Developments in UV-bonding technology are supporting glass processors in driving innovation in the built environment, delivering great architecture and higher margins.
Glass is the architectural material of the 21st Century. It defines our cityscapes, dominating the facades of commercial and office buildings. It’s also increasingly defining the architectural features of our homes.
This isn’t new, there have always been exponents of glass. The American architect and trailblazer Frank Lloyd Wright, writing as early as the 1940s of the merits of connecting indoor and outdoor spaces: ‘The outside of any building may now come inside and the inside go outside, each seems as part of the other. Continuity, plasticity, and all the new simplicity they imply have at last come home’.
It’s only now, however, that we as homeowners are embracing glass in the mainstream of UK house design and that is driving innovation in the glass processing sector and the technologies to support it.
Bohle remains at the forefront of global leading innovation in UV bonding technology and has developed a complete range of cleaning agents, pre-treatments and curing adhesives to UVA lamps, bonding tables, rigid fixing and clamping devices.
But while the application of UV bonding is established in the manufacture of everything from glass furniture to shop fit outs, its use in external applications is only now beginning to establish itself - and that’s creating multiple opportunities.
“It was the quote from Frank Lloyd Wright, that got me thinking about how as an industry we handle corners in window design, especially when those windows are looking out onto panoramic views”, says Alex Simpson, Managing Director and owner, The Glass Man. “Pillars and supports interrupt and ruin them.
“The concept was simple – develop a glazing unit that turns a corner to maximize the view outside. It was doing it that was the hard part.”
Having initially developed the concept more than a decade earlier, The Glass Man manufactured its first 90-degree seamless Infinity Corner IGU in 2009. “It wasn’t delivered overnight”, continues Alex. “In part because I was developing the unit alongside running a business and in part because it took a lot of investment to get the process right. “
The patented Infinity IGU is suitable for use with timber, aluminium, composites and PVC-U frames, in either double or triple-glazed, argon-filled options. These are manufactured from 8mm toughened external glass and 6mm Pilkington K toughened internally.
“These units are invariably going out to somewhere sitting on top of a sea cliff or half way up a mountain so you need to factor in wind loadings”, adds Alex.
Creating a single IGU unit that in effect seamlessly ‘turns the corner’ of building, presented a unique set of challenges. “We worked very closely with Bohle to identify the right UV bonding solution”, says Alex. “There are other suppliers out there and they’ll all supply you with a product but what you get from Bohle is incredible technical expertise.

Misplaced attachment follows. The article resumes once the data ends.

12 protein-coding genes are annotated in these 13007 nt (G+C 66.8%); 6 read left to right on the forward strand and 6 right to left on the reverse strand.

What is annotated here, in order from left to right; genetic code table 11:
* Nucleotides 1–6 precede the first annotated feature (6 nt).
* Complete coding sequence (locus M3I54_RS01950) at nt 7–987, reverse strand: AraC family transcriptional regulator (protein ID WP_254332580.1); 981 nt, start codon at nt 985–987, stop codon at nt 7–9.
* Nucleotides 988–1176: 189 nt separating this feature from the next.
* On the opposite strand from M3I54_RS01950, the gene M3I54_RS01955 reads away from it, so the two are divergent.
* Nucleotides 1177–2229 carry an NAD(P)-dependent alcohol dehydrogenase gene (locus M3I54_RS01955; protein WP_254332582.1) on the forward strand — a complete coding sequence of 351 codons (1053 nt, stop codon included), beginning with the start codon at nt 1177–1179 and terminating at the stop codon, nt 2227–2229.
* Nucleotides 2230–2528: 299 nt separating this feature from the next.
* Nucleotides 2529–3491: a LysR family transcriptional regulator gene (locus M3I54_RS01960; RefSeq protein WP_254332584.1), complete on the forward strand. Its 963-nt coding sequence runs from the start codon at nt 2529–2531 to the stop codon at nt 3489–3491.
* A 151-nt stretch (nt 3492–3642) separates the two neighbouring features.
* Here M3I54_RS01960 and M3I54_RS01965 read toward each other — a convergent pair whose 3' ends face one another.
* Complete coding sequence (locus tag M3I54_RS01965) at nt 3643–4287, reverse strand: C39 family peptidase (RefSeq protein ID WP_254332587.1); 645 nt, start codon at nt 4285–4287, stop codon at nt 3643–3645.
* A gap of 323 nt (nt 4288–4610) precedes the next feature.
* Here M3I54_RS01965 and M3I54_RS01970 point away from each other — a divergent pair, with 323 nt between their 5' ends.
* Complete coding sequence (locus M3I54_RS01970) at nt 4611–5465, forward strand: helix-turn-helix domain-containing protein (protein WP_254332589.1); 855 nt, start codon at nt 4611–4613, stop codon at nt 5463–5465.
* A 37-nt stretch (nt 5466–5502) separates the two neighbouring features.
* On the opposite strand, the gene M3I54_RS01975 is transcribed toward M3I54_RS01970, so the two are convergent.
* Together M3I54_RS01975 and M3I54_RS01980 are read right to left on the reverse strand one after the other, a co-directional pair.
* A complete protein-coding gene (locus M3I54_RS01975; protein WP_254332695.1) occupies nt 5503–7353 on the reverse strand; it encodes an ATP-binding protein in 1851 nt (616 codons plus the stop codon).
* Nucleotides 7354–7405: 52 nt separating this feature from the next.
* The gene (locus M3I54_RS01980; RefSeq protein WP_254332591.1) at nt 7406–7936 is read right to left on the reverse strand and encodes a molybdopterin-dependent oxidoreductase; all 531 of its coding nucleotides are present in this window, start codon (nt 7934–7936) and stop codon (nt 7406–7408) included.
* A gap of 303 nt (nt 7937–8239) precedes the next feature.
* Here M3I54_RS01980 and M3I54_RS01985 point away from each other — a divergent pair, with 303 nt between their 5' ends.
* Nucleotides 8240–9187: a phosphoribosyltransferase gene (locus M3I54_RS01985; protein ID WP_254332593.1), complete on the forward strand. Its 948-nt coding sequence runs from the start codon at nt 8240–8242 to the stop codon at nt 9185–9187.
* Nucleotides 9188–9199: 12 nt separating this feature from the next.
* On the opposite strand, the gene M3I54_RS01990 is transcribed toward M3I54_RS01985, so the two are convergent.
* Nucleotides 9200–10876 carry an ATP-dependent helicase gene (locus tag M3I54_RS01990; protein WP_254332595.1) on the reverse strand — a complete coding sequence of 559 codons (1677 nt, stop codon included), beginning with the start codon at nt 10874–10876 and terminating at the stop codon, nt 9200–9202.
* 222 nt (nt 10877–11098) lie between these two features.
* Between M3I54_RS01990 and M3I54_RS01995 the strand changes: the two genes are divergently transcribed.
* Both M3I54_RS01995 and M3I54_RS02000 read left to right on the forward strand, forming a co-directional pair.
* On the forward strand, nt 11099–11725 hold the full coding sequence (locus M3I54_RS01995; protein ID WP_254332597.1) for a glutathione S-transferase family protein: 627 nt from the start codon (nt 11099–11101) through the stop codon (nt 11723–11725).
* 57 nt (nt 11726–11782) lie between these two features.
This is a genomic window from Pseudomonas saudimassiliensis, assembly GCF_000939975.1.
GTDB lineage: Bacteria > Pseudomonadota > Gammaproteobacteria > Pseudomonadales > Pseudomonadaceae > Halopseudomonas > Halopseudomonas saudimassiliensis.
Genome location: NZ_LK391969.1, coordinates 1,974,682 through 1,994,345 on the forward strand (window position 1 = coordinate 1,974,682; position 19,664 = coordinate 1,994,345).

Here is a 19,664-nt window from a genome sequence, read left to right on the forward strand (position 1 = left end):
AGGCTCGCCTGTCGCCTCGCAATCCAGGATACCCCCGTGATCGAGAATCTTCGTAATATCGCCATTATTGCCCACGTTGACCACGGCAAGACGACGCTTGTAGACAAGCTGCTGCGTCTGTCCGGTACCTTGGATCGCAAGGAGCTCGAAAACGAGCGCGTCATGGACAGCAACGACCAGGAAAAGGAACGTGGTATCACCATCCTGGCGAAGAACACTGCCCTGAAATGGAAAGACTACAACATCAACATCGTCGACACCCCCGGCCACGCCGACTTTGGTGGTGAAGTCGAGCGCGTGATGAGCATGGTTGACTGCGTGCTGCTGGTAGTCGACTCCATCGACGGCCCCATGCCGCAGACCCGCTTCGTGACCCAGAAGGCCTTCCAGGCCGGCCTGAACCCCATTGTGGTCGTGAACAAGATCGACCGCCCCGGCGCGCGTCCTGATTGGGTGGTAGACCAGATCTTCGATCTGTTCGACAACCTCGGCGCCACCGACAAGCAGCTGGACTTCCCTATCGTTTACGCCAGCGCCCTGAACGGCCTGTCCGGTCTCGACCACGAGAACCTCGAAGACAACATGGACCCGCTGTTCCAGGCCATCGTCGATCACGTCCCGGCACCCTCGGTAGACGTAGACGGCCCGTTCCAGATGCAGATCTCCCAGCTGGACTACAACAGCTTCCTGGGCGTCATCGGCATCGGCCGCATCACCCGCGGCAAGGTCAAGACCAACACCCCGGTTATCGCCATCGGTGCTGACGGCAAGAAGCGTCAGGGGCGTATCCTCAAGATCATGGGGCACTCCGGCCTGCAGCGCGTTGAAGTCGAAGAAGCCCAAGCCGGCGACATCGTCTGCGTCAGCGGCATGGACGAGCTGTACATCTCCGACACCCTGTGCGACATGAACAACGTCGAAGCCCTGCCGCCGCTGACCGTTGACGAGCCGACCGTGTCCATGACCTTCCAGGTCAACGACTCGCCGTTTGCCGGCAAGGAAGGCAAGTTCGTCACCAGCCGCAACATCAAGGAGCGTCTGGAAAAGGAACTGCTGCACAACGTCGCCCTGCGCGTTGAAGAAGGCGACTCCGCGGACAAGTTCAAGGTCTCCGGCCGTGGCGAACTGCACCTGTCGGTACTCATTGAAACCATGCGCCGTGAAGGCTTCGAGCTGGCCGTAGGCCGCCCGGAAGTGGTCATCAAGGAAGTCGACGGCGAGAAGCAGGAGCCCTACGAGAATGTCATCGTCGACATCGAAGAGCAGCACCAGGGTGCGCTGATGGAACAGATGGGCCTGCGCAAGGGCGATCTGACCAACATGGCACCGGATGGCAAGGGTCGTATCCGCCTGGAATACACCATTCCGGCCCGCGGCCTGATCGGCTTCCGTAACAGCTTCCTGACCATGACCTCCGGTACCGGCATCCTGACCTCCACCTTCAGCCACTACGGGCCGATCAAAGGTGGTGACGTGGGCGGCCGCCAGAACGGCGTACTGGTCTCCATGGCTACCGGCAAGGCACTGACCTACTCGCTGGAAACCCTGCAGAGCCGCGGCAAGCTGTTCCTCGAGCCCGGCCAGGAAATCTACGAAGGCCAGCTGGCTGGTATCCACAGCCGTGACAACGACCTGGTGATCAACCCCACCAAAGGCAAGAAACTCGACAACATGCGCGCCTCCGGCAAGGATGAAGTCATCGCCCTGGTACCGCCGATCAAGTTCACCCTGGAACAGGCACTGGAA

“We made a number of trips across to Haan in Germany to work with their technical team to identify the right bonding solution for what we were trying to achieve.”
He continues: “It sounds simple but in manufacturing a 90-degree unit, you’re applying at least five disciplines. You have to understand glazing, edge-working, polishing, toughening and bonding, before you even get to sealing and filling the unit.
“Manufacture at 90-degrees creates a lot of different challenges, not least how you turn spacer bar on a 90-degree angle.”
Manually manufactured, units also have to be specially packaged before shipment to minimize risk of damage in transit “you’re exposing the unit to stresses across three dimensions, so we use indicators and special packaging to make sure that units aren’t damaged”, says Alex.
This hasn’t, however, stopped the Infinity Window from ‘travelling’. For a window manufactured a stone’s throw from the banks of the River Clyde, this has included shipments as far afield as Penzance and Sligo and London to Estonia.
“It’s more expensive than a standard IGU but as a percentage of a larger high-end installation it’s negligible and in defining a room, or even the architectural style of a property, it delivers a huge number of benefits to the end-user”, says Alex.
He continues: “The real opportunity here is for window companies. It’s such a stunning architectural product selling it as a fabricator or retail business delivers so many USPs and opportunities for high margin.
“That’s what we have always tried to do. Manufacture innovative high quality products that deliver high margin to us as a business and our customers.”